Research Briefs

Research Briefs Cancer Cook-Off; Faculty of 1000 | Interdisciplinary Research; Sir2, In Flagrante Delicto Cancer Cook-Off © 2003 National Academy of Sciences, USA In a departure from traditional Texas barbecue, researchers at Rice University and the University of Texas MD Anderson Cancer Center, both in Houston, recently showed that they could literally cook cancer cells to death, using nanotechnology. Rice bioengineer Jennifer West and colleagues demonstrated that an injection of so

Jeffrey Perkel
Dec 1, 2003

Research Briefs

Cancer Cook-Off; Faculty of 1000 | Interdisciplinary Research; Sir2, In Flagrante Delicto

Cancer Cook-Off

© 2003 National Academy of Sciences, USA

In a departure from traditional Texas barbecue, researchers at Rice University and the University of Texas MD Anderson Cancer Center, both in Houston, recently showed that they could literally cook cancer cells to death, using nanotechnology. Rice bioengineer Jennifer West and colleagues demonstrated that an injection of so-called nanoshells (110-nm silica spheres coated with a thin layer of gold), when irradiated with near-infrared light, can raise tissue temperatures about 37°C to a depth of 6 mm, destroying subcutaneous tumors in mice.1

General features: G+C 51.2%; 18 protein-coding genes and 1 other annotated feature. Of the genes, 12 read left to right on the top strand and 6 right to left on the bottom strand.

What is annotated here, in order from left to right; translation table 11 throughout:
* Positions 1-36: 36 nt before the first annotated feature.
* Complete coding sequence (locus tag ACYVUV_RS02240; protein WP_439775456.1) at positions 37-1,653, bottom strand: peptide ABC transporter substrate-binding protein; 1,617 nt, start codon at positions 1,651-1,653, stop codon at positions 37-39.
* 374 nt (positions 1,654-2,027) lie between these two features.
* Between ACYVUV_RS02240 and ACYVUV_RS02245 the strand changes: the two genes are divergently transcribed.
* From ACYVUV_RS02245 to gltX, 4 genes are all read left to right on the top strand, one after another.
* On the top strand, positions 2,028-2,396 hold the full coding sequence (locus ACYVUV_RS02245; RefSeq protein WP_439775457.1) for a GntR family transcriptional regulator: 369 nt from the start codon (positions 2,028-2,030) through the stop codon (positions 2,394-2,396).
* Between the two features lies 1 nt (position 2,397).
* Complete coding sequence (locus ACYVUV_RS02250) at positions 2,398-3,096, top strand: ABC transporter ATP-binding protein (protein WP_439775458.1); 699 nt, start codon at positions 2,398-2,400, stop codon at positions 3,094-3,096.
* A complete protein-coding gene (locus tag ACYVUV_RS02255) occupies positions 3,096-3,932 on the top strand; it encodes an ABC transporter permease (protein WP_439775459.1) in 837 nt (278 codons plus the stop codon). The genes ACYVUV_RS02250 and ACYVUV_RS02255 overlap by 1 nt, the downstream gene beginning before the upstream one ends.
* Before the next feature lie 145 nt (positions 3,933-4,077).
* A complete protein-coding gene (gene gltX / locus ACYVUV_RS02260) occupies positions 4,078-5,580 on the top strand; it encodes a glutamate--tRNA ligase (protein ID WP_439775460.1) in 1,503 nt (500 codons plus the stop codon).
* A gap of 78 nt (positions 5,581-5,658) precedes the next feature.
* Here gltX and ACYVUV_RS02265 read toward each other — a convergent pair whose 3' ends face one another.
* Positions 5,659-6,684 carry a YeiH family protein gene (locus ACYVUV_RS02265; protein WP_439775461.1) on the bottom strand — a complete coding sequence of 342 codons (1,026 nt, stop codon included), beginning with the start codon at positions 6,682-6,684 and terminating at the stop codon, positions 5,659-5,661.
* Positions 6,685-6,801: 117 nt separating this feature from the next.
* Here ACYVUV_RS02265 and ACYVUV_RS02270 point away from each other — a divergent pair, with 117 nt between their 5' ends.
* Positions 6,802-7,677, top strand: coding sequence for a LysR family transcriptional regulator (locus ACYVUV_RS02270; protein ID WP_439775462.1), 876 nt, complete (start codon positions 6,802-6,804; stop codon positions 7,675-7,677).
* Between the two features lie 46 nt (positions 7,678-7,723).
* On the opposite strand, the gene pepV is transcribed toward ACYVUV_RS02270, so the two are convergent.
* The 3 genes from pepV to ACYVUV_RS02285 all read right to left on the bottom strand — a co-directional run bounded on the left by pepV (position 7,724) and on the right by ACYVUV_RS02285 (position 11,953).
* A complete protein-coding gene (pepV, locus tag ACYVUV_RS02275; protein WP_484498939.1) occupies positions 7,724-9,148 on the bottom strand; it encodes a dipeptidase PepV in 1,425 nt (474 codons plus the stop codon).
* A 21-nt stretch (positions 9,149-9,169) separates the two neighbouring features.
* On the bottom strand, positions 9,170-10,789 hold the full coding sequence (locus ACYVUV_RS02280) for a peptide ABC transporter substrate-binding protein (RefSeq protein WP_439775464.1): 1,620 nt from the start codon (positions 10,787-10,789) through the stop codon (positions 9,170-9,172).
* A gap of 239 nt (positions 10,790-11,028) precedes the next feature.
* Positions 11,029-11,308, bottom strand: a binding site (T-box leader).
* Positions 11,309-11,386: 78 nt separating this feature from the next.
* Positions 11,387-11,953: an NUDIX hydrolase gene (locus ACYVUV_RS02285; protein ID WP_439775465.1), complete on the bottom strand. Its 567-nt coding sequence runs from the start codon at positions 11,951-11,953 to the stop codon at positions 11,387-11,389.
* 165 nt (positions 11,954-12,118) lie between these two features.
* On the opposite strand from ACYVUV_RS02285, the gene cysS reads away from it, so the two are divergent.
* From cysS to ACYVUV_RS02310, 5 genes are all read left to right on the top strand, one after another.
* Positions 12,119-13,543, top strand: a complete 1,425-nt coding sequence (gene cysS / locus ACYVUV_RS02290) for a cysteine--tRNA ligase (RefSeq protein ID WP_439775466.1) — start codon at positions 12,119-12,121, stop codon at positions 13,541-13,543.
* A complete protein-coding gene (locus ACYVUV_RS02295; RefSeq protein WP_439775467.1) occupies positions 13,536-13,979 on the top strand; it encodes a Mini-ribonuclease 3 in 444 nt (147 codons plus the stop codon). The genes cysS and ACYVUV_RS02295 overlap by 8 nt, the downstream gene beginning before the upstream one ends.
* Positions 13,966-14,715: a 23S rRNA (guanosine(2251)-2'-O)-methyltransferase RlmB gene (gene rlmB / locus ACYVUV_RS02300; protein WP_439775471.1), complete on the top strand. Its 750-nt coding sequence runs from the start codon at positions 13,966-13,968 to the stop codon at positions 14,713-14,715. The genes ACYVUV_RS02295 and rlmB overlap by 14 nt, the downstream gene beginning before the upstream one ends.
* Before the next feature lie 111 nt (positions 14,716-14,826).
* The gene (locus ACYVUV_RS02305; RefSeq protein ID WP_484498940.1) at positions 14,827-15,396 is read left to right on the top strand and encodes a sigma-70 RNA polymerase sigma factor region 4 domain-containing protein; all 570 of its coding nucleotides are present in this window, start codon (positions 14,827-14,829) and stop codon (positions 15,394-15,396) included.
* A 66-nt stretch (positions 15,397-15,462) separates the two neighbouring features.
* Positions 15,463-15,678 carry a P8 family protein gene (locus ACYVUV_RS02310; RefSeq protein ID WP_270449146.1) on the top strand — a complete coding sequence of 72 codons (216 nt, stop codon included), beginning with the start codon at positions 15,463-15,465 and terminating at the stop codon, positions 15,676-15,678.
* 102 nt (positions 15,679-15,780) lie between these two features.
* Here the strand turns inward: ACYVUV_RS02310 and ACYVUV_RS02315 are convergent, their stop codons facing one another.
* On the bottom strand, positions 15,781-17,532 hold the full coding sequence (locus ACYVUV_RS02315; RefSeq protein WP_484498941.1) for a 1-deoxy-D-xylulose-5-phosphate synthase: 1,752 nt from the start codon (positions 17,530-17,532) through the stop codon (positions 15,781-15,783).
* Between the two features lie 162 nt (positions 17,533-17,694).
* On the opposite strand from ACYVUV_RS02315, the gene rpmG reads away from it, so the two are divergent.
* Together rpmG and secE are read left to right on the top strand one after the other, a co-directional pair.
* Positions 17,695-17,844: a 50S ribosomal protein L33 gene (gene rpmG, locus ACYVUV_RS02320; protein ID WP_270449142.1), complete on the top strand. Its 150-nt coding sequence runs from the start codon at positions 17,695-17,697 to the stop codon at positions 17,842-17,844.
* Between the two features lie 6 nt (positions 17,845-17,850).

Such a shallow depth will not likely kill larger human tumors buried deep within the body, says Walter Scott, thoracic surgeon at the Fox Chase Cancer Center in Philadelphia. But J. Donald Payne, president and CEO of Houston-based Nanospectra Biosciences, which West cofounded, says the...